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Astrophotography - Amateur Photography

As I mentioned in the introduction, I have only stared astrophotography. While I have taken some astrophotos (available in the gallery) I may not be the best source to offer advice. As I take more images, I am sure to get the confidence to share the good ones with you!

Below you will find:

Luckily there exists a few excellent resources for those interested in the subject. There is my own Advanced Topics area of the website, and there are the following books - a must have in any aspiring astrophotographers library:

  • Terrence Dickinson and Alan Dyer's The Backyard Astronomer's Guide introduces astrophotography and the equipment required with a very realistic and no-nonsense method
  • Michael Covington's Astrophotography for the Amateur - Second Edition introduces a more in-depth look at film-based astrophotography and briefly touches on CCD technology - while the print date of 1999 seems outdated, the information in this book is valid even with the use of CCD's
  • Steve Howell's Handbook of CCD Astronomy is not a user manual on how to use a CCD camera, it goes into an in-depth look at the CCD itself and introduces the scientific capabilities of a CCD - read this and you will never see a CCD camera the same way again
  • Ron Wodaski's The New CCD Astronomy is the current reigning champion of an astrophotography how-to - very smartly written by a down-to-Earth fellow (I had the pleasure of opening a dialog with him) with easy to follow instructions

In addition to his book, Ron Wodaski also has a website and a Yahoo Groups Forum.

And if you have a particular image you are proud of, why not share on our gallery? Send me the image and I'll be sure the world (or at least those who visit the site) will see it.

Some Tips:

For film photography of the night sky, a general rule of thumb is:

Kodak films are generally more "red"
Fuji films are generally more "blue"

So for objects like the Moon, Kodak film is quite good and Fuji film is just as good for nebula.

Tips for SLR photography on a tripod:

  • No more than a 30 second exposure (longer than that results in star trails)
  • To eliminate vibration, use the "hat trick" - place a dark hat over the lens, open the shutter, remove hat to expose, cover lens with hat, close shutter

Filter Tips:

Filter: Object: Result:
Blue: Moon Enhance Surface Details
  Venus Enhance Darker Upper Clouds
  Mars Enhance Surface and Polar Caps
  Jupiter Enhance GRS and Light Clouds
  Saturn Enhance Faint Clouds
  Comets Enhance Dust Tail
Red and Orange: Moon Enhance Surface Details
  Mercury Enhance Daytime Viewing
  Venus Reduces Brightness in Daylight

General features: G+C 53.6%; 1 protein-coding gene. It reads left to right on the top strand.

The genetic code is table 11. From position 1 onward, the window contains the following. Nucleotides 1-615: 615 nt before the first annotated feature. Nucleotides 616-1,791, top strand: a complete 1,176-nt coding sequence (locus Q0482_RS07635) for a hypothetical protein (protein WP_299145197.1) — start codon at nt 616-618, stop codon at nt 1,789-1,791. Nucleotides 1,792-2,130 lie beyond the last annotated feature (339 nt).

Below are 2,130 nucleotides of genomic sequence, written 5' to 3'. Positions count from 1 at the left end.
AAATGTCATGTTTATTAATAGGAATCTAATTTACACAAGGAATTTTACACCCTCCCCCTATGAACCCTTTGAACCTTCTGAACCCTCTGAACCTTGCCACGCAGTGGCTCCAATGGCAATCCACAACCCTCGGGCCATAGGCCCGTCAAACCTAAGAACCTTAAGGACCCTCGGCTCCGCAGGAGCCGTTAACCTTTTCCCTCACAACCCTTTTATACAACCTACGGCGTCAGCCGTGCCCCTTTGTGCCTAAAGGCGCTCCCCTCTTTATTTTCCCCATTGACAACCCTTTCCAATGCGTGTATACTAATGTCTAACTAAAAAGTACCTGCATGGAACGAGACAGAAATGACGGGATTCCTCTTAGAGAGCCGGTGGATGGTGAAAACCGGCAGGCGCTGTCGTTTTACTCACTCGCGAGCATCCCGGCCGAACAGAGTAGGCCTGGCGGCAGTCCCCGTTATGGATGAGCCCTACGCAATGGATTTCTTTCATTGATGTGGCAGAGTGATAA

Mars Enhance Yellow Dust and Surface
  Saturn Enhance Polar Region and Blue Clouds
  Comets Enhance Dust Tail
Green: Moon Enhance Surface Details
  Venus Reduces Daytime Brightness and Enhance Clouds
  Mars Enhance Polar Cap, Dust Clouds and Clouds
  Jupiter Enhance GRS and Blue-Red Contrast
  Saturn Increase White Cloud Detail
Yellow: Moon Enhance Surface Details
  Mars Enhance Surface Dust Clouds
  Jupiter Enhance Orange-Red Clouds and Polar Region
  Saturn Enhance Orange-Red Belts
Violet: Mercury Helps with Faint Detail
  Venus Enhance Upper Clouds
  Mars Enhance Haze and Clouds over Polar Cap
  Saturn Enhance Rings
Deep Sky Filter Deep Sky Objects Reduces Sky Haze
O-III Diffuse Nebula Narrow Band - 496nm to 501 nm
UHC Diffuse Nebula Diffuse Nebula - i.e. Veil Nebula
H-Beta Horsehead Nebula Very Dim Nebula Enhancement
  California Nebula Very Dim Nebula Enhancement

A Quick Word about Filters:

Filters are not a substitute for aperture, and keep in mind that a filter - any filter - reduces the light entering your eye. For best results with a filter, use them for photographs. For visual use, be sure you have very dark skies.

Good luck with your pursuit of the wonderful hobby of Astrophotography.

Mapped Color Images:

A new trend in CCD imagery is something called a mapped color image. All this is is replacing the standard RGB filters with specialized scientific filters

  • Replace the Red filter with a 5nm S-II (Sulfur) filter
  • Replace the Green filter with an H-alpha (Hydrogen) filter
  • Replace the Blue filter with a O-III (Oxygen) filter

Custom Scientific is one place to get these filters.

Here is an example of what can be accomplished with mapped color - images are © 2005 Russell Croman, www.rc-astro.com:

The Rosette Nebula in RGB The Rosette Nebula in Mapped


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